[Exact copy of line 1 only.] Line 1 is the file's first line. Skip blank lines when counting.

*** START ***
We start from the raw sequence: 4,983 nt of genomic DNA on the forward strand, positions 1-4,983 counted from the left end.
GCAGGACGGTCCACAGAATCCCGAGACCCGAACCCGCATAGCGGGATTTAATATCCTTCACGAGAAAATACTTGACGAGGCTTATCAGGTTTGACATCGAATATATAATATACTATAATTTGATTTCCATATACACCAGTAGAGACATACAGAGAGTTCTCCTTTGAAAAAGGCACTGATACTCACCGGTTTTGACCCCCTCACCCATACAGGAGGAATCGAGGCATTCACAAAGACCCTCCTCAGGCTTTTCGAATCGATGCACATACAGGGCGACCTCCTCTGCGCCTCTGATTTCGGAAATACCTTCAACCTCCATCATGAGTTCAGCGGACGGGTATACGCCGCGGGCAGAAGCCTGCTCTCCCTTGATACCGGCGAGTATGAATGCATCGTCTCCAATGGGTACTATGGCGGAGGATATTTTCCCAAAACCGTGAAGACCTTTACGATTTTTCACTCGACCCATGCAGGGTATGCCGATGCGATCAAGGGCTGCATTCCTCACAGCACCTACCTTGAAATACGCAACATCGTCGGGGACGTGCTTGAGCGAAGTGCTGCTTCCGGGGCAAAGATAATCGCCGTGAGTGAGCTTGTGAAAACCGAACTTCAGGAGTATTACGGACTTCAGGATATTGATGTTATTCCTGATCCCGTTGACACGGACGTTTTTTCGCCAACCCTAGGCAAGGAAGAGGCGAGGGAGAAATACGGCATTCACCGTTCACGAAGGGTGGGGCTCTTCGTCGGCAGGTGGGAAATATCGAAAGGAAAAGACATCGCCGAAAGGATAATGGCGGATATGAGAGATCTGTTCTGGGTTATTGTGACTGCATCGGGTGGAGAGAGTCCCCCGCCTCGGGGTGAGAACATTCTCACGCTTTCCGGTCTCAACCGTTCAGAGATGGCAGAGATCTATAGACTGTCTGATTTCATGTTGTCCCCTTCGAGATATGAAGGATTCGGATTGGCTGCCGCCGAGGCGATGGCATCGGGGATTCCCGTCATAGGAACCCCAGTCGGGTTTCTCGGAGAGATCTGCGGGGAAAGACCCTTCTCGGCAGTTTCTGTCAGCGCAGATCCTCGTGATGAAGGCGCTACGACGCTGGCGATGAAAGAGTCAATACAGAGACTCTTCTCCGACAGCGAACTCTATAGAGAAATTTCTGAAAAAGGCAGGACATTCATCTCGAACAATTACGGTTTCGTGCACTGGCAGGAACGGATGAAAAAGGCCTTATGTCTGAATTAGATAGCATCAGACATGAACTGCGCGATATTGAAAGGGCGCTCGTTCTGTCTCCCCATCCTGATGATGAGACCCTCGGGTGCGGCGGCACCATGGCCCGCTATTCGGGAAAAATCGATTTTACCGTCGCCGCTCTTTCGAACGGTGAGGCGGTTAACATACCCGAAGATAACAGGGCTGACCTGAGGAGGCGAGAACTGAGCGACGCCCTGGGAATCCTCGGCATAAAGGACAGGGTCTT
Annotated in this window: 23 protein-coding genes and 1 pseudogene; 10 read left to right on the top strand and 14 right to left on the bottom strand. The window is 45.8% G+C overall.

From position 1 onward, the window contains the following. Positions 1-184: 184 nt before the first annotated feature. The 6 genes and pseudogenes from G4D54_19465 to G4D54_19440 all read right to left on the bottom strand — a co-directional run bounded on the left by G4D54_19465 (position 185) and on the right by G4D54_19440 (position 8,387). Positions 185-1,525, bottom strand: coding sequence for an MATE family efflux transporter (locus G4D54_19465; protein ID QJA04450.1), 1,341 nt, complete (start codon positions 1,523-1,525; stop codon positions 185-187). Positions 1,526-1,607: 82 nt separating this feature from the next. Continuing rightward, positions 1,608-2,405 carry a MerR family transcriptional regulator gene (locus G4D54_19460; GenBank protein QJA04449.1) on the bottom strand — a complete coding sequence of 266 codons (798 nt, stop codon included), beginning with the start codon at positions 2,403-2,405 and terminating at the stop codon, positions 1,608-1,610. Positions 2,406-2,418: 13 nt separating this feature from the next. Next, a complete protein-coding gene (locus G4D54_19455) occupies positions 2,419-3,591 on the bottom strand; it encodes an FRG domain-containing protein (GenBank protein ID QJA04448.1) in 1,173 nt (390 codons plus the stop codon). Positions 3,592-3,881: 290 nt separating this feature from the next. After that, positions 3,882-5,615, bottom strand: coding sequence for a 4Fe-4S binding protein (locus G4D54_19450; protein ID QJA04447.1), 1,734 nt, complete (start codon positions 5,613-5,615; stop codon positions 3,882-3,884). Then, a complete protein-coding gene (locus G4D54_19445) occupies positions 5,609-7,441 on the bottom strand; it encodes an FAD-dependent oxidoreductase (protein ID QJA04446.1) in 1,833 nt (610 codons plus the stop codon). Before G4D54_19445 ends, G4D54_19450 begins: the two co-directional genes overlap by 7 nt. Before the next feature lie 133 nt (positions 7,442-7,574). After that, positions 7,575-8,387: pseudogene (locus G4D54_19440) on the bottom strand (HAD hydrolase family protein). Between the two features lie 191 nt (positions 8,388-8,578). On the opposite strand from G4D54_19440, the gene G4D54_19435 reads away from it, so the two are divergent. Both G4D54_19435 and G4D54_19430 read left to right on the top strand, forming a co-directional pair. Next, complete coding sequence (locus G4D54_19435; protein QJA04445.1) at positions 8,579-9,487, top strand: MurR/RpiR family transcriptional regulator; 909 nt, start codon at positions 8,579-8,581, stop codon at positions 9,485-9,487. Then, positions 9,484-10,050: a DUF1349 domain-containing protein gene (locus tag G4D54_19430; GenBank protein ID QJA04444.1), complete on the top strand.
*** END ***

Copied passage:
We start from the raw sequence: 4,983 nt of genomic DNA on the forward strand, positions 1-4,983 counted from the left end.